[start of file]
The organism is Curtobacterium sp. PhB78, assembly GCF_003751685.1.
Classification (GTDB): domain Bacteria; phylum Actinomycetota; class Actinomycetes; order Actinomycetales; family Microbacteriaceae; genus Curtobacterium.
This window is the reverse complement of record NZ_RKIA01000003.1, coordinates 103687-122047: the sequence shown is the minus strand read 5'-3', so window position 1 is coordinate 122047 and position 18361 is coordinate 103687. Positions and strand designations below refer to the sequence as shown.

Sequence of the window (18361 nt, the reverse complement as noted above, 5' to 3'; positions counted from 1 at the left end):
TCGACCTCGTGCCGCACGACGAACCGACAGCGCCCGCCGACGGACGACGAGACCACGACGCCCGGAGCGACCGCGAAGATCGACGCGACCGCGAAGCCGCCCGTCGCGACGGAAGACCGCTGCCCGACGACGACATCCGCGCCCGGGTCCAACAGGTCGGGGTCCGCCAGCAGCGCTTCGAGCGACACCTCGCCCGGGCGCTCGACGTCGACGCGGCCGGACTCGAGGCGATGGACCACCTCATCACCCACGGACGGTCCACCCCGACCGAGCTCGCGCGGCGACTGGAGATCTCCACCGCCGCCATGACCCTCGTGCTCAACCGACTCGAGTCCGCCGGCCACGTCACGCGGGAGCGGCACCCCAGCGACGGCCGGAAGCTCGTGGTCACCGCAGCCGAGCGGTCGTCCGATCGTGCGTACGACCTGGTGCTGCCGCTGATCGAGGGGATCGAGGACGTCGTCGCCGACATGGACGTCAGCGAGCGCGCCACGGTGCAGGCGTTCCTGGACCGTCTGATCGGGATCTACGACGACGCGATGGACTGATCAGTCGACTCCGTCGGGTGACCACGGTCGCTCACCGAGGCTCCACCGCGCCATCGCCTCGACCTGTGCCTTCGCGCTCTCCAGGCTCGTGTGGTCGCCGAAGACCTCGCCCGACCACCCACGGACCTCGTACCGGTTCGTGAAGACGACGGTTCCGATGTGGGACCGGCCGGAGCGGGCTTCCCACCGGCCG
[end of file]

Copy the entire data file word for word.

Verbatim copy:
The organism is Curtobacterium sp. PhB78, assembly GCF_003751685.1.
Classification (GTDB): domain Bacteria; phylum Actinomycetota; class Actinomycetes; order Actinomycetales; family Microbacteriaceae; genus Curtobacterium.
This window is the reverse complement of record NZ_RKIA01000003.1, coordinates 103687-122047: the sequence shown is the minus strand read 5'-3', so window position 1 is coordinate 122047 and position 18361 is coordinate 103687. Positions and strand designations below refer to the sequence as shown.

Sequence of the window (18361 nt, the reverse complement as noted above, 5' to 3'; positions counted from 1 at the left end):
TCGACCTCGTGCCGCACGACGAACCGACAGCGCCCGCCGACGGACGACGAGACCACGACGCCCGGAGCGACCGCGAAGATCGACGCGACCGCGAAGCCGCCCGTCGCGACGGAAGACCGCTGCCCGACGACGACATCCGCGCCCGGGTCCAACAGGTCGGGGTCCGCCAGCAGCGCTTCGAGCGACACCTCGCCCGGGCGCTCGACGTCGACGCGGCCGGACTCGAGGCGATGGACCACCTCATCACCCACGGACGGTCCACCCCGACCGAGCTCGCGCGGCGACTGGAGATCTCCACCGCCGCCATGACCCTCGTGCTCAACCGACTCGAGTCCGCCGGCCACGTCACGCGGGAGCGGCACCCCAGCGACGGCCGGAAGCTCGTGGTCACCGCAGCCGAGCGGTCGTCCGATCGTGCGTACGACCTGGTGCTGCCGCTGATCGAGGGGATCGAGGACGTCGTCGCCGACATGGACGTCAGCGAGCGCGCCACGGTGCAGGCGTTCCTGGACCGTCTGATCGGGATCTACGACGACGCGATGGACTGATCAGTCGACTCCGTCGGGTGACCACGGTCGCTCACCGAGGCTCCACCGCGCCATCGCCTCGACCTGTGCCTTCGCGCTCTCCAGGCTCGTGTGGTCGCCGAAGACCTCGCCCGACCACCCACGGACCTCGTACCGGTTCGTGAAGACGACGGTTCCGATGTGGGACCGGCCGGAGCGGGCTTCCCACCGGCCG